TV property presenter backs Purplebricks’ commisery campaign

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Purplebricks has rolled out to a second territory in Australia, while claiming that in the UK people are paying too much in commission to high street estate agents.

Property TV presenter Amanda Lamb, an ex estate agent who now presents A Place in The Sun, backed the claims, including UK’s ‘commisery’ campaign by Purplebricks. She accused traditional agents of ‘hiding’ their fees until the last moment.

Lamb, a former estate agent, said: “This campaign will open people’s eyes to commisery – the misery you feel when you’ve forked out thousands on commission and haven’t got anything more for your money.

“Research shows that 95% of people don’t realise exactly what they are paying in commission, until the bill hits and this needs to change.

“It is virtual money because it isn’t paid up front and in some ways the amount is hidden until the last moment. Factoring in VAT is something people forget to do as well, so what starts as a low percentage on paper adds up into a considerable sum in commission paid.”

Purplebricks claims that estate agents’ commission in the UK has rocketed 15% in two years, from an average of £3,449 to £5,750.

In London, the Standard has reported Purplebrick claims that sellers pay almost £9,000 in commission to agents.

The paper reports that the average fee paid by London vendors rose 7% last year to £8,860, with a total of £521m collected by agents.

Bruce told the Standard: “People too often engage an estate agent without realising or thinking about whether there is a better alternatve.

“The service they receive is the same whether the house is valued at £100,000 or £1m, and therefore the fee paid for securing the sale should be the same.”

Independently, yesterday’s launch in Sydney, Australia, drew strong media interest, with one publication saying this was the Australian real estate industry’s “Uber moment” – a reference to Purplebricks’ potential to disrupt the estate agency sector in the way that Uber has posed a business threat to traditional taxis.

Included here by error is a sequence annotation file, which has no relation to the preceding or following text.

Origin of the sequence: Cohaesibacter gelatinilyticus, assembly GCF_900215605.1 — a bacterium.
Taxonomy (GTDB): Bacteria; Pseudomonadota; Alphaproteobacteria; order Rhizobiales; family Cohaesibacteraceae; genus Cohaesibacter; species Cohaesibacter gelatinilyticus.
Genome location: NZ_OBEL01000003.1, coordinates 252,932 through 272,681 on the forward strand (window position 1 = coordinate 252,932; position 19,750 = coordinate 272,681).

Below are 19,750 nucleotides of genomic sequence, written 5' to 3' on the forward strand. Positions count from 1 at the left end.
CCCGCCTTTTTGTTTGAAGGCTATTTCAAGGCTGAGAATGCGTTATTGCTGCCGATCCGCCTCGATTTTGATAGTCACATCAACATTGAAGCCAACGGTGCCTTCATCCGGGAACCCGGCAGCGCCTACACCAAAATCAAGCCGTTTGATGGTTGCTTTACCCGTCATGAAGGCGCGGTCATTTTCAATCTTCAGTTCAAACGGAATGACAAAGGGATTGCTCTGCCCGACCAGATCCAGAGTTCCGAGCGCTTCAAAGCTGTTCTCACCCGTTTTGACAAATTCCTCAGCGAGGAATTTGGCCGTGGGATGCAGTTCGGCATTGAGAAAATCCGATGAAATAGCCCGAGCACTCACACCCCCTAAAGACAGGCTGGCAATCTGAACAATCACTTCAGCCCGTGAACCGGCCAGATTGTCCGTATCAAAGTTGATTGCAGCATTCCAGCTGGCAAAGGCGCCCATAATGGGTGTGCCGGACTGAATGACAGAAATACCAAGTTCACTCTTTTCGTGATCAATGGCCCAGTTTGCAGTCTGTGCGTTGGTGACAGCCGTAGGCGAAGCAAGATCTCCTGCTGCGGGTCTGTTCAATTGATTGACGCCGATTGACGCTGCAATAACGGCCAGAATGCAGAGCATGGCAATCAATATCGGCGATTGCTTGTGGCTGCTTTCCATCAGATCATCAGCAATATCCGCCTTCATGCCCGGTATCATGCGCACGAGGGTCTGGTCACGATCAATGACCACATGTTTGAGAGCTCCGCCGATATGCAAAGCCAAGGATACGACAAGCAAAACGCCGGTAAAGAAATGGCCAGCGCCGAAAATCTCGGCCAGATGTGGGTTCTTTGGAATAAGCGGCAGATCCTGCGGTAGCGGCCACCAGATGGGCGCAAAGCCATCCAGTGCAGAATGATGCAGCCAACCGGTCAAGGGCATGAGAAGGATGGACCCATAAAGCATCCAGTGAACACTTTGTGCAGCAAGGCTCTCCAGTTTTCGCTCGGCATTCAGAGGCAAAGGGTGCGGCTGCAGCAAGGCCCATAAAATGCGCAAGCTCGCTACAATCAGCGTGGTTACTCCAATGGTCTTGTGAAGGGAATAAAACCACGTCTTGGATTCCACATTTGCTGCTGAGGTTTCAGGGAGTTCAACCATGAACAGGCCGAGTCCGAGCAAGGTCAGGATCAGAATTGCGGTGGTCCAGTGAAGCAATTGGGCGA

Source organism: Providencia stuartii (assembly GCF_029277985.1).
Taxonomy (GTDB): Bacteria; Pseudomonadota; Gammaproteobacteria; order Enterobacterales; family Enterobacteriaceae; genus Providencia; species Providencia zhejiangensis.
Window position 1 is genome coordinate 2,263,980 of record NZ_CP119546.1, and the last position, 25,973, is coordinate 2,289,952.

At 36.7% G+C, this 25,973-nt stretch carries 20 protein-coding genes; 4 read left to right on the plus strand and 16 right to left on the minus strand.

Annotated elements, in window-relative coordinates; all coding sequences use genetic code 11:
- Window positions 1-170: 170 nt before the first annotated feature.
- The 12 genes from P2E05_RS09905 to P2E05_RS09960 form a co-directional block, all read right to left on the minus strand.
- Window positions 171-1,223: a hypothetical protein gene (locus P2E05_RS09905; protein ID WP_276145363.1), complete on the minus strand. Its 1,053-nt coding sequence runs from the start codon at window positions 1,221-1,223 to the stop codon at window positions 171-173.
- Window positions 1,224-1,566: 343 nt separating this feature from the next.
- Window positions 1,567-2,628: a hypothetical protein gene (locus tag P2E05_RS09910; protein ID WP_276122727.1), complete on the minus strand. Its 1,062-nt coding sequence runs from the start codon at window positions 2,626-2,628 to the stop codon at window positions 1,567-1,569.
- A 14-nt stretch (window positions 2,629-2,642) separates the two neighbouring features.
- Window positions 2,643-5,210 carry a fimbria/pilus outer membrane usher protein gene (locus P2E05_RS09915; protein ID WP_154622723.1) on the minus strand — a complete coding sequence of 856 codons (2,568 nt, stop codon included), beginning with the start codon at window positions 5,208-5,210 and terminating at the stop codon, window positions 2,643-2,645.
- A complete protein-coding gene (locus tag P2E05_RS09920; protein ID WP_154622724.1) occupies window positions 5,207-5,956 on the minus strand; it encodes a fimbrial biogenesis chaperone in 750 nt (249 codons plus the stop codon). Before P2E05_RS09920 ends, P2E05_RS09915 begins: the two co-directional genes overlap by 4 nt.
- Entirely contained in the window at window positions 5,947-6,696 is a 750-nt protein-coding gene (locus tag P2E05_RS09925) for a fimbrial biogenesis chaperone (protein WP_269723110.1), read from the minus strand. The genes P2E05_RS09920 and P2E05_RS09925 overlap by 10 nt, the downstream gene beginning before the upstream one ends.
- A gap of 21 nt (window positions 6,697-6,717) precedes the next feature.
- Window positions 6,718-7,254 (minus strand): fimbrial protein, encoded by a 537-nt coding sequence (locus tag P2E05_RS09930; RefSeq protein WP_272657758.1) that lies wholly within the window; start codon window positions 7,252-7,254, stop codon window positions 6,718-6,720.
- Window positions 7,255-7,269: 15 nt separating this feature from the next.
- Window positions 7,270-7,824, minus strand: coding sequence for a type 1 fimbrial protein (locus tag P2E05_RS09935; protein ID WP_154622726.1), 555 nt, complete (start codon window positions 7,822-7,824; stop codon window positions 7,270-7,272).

The Australian Financial Review said that Purplebricks’ critics were mostly rival estate agents arguing that Purplebricks “low-cost model offers poor customer service, a charge the company firmly rejects”.

The publication quotes Purplebricks’ CEO Michael Bruce, saying that the firm is playing a major role in changing the way property is sold in the UK “and would do the same in Australia”.

Bruce said that its major UK rivals were struggling, with the share price of Countrywide, the UK’s biggest estate agents, tumbling last year and Foxtons issuing a profit warning.

In Australia, the country’s only listed real estate group, McGrath, has endured a torrid time since debuting on the Australian stock exchange just over a year ago, with its share price down nearly 60% from its $2.10 offer price. Sounds familiar?

The Australian press also report that Purplebricks already has a competitor in – suggesting that Australian estate agents will find their commissions coming under pressure.

Purplebricks launched in Melbourne and south-east Queensland in September with 50 Local Property Experts. In the Sydney and Central Coast region, it has 20 LPEs.

It is next due to roll out to Perth and Adelaide.

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Written by: Houseladder